Arguments Heard In Lawsuit Against Gov. Baker's State Of Emergency


BOSTON (WBZ NewsRadio) — Oral arguments were heard by the state's Supreme Court Friday, in a case that pitted business owners, pastors, and educators against Massachusetts Governor Charlie Baker.

The plaintiffs of the lawsuit, who represented by attorney Michael DeGrandis of the New Civil Liberties Alliance, argued that Gov. Baker overreached when he ordered a state of emergency under the Civil Defense Act, forcing many businesses and organizations to close.

"The Civil Defense Act makes no mention of disease," DeGrandis said. "And no disease, no pandemic, has ever triggered a Civil Defense Act State of Emergency."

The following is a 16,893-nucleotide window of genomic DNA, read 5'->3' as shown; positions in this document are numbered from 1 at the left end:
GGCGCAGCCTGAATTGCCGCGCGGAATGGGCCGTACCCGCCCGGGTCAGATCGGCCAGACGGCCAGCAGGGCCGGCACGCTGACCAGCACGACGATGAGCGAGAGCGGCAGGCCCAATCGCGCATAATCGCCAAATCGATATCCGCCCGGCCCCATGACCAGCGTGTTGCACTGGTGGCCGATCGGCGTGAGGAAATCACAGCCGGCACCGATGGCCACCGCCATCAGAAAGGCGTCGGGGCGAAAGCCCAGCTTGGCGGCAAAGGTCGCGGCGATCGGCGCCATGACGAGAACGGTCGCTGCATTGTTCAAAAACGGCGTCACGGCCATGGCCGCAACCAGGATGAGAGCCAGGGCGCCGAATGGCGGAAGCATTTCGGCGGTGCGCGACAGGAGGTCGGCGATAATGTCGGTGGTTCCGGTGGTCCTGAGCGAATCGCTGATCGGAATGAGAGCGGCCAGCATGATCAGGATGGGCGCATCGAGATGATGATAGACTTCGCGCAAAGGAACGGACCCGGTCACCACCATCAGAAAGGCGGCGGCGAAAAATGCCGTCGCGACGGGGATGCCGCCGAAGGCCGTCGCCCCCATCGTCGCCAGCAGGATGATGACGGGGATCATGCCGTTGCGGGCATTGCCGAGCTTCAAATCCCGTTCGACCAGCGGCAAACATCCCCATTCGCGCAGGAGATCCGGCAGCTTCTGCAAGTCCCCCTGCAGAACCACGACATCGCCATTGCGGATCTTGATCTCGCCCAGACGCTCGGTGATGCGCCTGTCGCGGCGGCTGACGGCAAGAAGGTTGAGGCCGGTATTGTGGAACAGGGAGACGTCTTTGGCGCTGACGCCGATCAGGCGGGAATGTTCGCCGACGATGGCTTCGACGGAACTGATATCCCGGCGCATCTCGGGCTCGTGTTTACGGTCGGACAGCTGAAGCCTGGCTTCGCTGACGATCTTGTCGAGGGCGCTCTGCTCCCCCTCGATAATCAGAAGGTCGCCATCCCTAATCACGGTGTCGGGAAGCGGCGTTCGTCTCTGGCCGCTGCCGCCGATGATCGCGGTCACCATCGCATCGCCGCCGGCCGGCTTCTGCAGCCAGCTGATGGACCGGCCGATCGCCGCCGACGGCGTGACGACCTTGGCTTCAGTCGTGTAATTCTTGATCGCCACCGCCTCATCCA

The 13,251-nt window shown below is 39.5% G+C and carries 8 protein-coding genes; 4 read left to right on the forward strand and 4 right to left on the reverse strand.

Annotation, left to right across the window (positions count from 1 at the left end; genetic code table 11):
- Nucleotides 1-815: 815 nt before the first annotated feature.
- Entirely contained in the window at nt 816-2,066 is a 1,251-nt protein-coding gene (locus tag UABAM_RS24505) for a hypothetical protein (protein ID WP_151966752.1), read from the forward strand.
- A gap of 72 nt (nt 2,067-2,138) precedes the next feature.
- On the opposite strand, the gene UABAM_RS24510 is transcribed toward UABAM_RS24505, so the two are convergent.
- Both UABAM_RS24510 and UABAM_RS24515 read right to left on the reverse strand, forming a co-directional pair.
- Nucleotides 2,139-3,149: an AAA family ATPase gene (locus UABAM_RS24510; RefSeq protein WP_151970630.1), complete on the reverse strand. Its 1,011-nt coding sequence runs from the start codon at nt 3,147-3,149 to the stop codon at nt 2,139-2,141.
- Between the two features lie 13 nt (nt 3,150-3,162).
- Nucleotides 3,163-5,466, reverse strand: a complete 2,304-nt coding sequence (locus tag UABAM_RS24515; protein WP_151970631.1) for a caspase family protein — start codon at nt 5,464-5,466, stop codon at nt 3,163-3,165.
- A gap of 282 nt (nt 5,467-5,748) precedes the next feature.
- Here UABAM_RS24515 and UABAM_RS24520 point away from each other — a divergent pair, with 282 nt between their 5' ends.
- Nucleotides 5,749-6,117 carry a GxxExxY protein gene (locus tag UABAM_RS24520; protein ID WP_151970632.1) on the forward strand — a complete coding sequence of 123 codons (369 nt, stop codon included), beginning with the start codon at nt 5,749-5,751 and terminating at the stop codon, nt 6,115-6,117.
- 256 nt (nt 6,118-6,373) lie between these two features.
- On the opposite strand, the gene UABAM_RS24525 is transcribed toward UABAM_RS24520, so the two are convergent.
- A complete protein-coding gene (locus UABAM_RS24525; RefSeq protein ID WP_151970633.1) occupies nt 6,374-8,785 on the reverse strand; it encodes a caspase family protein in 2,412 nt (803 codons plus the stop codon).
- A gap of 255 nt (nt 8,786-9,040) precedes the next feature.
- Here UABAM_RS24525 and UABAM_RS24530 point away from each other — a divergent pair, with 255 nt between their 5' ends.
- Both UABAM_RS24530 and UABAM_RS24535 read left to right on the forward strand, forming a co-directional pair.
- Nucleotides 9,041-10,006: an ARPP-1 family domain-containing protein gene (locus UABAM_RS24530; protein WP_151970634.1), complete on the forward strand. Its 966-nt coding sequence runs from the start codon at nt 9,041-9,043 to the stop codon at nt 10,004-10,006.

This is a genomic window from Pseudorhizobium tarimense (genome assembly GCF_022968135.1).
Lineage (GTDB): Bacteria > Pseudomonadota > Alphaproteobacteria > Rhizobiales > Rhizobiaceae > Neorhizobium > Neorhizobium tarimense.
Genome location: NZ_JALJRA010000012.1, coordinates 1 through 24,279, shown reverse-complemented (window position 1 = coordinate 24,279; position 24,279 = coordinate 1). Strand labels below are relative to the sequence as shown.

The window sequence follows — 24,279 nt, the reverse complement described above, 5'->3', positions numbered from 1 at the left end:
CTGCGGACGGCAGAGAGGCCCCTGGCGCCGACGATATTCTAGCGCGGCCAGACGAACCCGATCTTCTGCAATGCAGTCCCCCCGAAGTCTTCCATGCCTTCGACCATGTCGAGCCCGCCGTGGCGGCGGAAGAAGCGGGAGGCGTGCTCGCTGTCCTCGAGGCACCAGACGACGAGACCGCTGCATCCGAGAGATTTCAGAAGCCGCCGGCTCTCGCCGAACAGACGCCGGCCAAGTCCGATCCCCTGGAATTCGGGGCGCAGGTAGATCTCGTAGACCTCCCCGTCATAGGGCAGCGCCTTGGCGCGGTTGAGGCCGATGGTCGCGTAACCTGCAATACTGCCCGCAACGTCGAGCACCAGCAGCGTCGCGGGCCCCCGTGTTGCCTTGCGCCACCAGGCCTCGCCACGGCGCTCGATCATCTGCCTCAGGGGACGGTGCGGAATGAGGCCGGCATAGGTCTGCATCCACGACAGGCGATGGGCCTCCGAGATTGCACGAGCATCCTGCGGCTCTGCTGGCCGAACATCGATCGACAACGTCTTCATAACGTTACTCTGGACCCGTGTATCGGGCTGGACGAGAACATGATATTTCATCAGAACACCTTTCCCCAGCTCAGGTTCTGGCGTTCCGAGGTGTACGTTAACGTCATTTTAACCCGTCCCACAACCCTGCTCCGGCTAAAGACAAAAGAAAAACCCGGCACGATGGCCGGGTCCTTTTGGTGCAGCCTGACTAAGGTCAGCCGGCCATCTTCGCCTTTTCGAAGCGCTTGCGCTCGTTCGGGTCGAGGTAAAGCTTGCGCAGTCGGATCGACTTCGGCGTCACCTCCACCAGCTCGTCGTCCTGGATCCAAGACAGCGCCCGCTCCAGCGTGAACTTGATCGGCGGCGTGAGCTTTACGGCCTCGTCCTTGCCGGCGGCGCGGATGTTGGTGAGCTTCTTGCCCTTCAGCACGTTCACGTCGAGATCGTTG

A CDA State of Emergency would be covered by the Public Health and Service Act, which gives the government power to effectuate quarantine. Assistant Attorney General Douglas Martland contended that the point is moot, since the Governor's emergency declaration cited both statutes.

"The Governor's position is that all of that authority was essential," Martland said, "because the Commissioner of Public Health's authority does not extend far enough to respond to the pandemic."

WBZ NewsRadio's Chris Fama reports:

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